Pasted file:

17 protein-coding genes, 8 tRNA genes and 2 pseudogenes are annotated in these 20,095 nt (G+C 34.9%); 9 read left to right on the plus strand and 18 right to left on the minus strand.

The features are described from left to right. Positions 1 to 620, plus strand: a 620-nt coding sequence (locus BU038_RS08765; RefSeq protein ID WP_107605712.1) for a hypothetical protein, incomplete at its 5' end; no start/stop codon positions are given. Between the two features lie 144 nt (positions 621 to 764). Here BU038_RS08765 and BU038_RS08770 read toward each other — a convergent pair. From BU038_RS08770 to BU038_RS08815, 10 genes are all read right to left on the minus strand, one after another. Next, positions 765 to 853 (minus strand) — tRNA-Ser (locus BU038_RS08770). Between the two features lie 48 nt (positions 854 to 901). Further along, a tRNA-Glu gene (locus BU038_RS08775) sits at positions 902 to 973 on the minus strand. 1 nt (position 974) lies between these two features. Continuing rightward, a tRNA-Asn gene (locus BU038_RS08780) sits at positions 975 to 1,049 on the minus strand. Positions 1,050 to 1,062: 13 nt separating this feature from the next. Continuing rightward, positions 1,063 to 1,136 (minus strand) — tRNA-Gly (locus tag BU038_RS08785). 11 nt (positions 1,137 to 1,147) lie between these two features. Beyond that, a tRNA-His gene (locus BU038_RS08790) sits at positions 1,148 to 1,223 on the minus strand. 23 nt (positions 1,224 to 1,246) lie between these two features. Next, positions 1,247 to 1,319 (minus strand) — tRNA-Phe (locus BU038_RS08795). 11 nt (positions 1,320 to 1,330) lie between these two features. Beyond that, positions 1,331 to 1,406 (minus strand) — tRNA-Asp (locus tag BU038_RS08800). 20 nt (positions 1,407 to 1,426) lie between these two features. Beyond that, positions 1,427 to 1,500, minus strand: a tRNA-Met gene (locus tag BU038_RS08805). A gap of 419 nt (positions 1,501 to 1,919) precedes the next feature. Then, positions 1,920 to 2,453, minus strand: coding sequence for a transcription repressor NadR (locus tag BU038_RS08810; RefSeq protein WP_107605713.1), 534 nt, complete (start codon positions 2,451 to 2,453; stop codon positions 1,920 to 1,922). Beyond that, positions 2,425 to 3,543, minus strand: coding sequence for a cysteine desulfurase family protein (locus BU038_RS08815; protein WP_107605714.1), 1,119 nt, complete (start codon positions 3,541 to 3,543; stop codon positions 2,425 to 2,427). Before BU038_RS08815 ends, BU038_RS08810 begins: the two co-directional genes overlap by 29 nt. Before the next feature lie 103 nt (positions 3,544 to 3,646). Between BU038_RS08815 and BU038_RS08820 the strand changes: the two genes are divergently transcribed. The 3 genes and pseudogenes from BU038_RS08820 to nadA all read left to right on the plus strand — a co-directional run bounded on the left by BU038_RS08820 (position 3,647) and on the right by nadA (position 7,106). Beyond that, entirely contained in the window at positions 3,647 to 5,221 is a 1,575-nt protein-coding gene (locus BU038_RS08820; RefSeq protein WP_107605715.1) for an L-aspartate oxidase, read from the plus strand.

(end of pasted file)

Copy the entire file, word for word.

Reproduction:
17 protein-coding genes, 8 tRNA genes and 2 pseudogenes are annotated in these 20,095 nt (G+C 34.9%); 9 read left to right on the plus strand and 18 right to left on the minus strand.

The features are described from left to right. Positions 1 to 620, plus strand: a 620-nt coding sequence (locus BU038_RS08765; RefSeq protein ID WP_107605712.1) for a hypothetical protein, incomplete at its 5' end; no start/stop codon positions are given. Between the two features lie 144 nt (positions 621 to 764). Here BU038_RS08765 and BU038_RS08770 read toward each other — a convergent pair. From BU038_RS08770 to BU038_RS08815, 10 genes are all read right to left on the minus strand, one after another. Next, positions 765 to 853 (minus strand) — tRNA-Ser (locus BU038_RS08770). Between the two features lie 48 nt (positions 854 to 901). Further along, a tRNA-Glu gene (locus BU038_RS08775) sits at positions 902 to 973 on the minus strand. 1 nt (position 974) lies between these two features. Continuing rightward, a tRNA-Asn gene (locus BU038_RS08780) sits at positions 975 to 1,049 on the minus strand. Positions 1,050 to 1,062: 13 nt separating this feature from the next. Continuing rightward, positions 1,063 to 1,136 (minus strand) — tRNA-Gly (locus tag BU038_RS08785). 11 nt (positions 1,137 to 1,147) lie between these two features. Beyond that, a tRNA-His gene (locus BU038_RS08790) sits at positions 1,148 to 1,223 on the minus strand. 23 nt (positions 1,224 to 1,246) lie between these two features. Next, positions 1,247 to 1,319 (minus strand) — tRNA-Phe (locus BU038_RS08795). 11 nt (positions 1,320 to 1,330) lie between these two features. Beyond that, positions 1,331 to 1,406 (minus strand) — tRNA-Asp (locus tag BU038_RS08800). 20 nt (positions 1,407 to 1,426) lie between these two features. Beyond that, positions 1,427 to 1,500, minus strand: a tRNA-Met gene (locus tag BU038_RS08805). A gap of 419 nt (positions 1,501 to 1,919) precedes the next feature. Then, positions 1,920 to 2,453, minus strand: coding sequence for a transcription repressor NadR (locus tag BU038_RS08810; RefSeq protein WP_107605713.1), 534 nt, complete (start codon positions 2,451 to 2,453; stop codon positions 1,920 to 1,922). Beyond that, positions 2,425 to 3,543, minus strand: coding sequence for a cysteine desulfurase family protein (locus BU038_RS08815; protein WP_107605714.1), 1,119 nt, complete (start codon positions 3,541 to 3,543; stop codon positions 2,425 to 2,427). Before BU038_RS08815 ends, BU038_RS08810 begins: the two co-directional genes overlap by 29 nt. Before the next feature lie 103 nt (positions 3,544 to 3,646). Between BU038_RS08815 and BU038_RS08820 the strand changes: the two genes are divergently transcribed. The 3 genes and pseudogenes from BU038_RS08820 to nadA all read left to right on the plus strand — a co-directional run bounded on the left by BU038_RS08820 (position 3,647) and on the right by nadA (position 7,106). Beyond that, entirely contained in the window at positions 3,647 to 5,221 is a 1,575-nt protein-coding gene (locus BU038_RS08820; RefSeq protein WP_107605715.1) for an L-aspartate oxidase, read from the plus strand.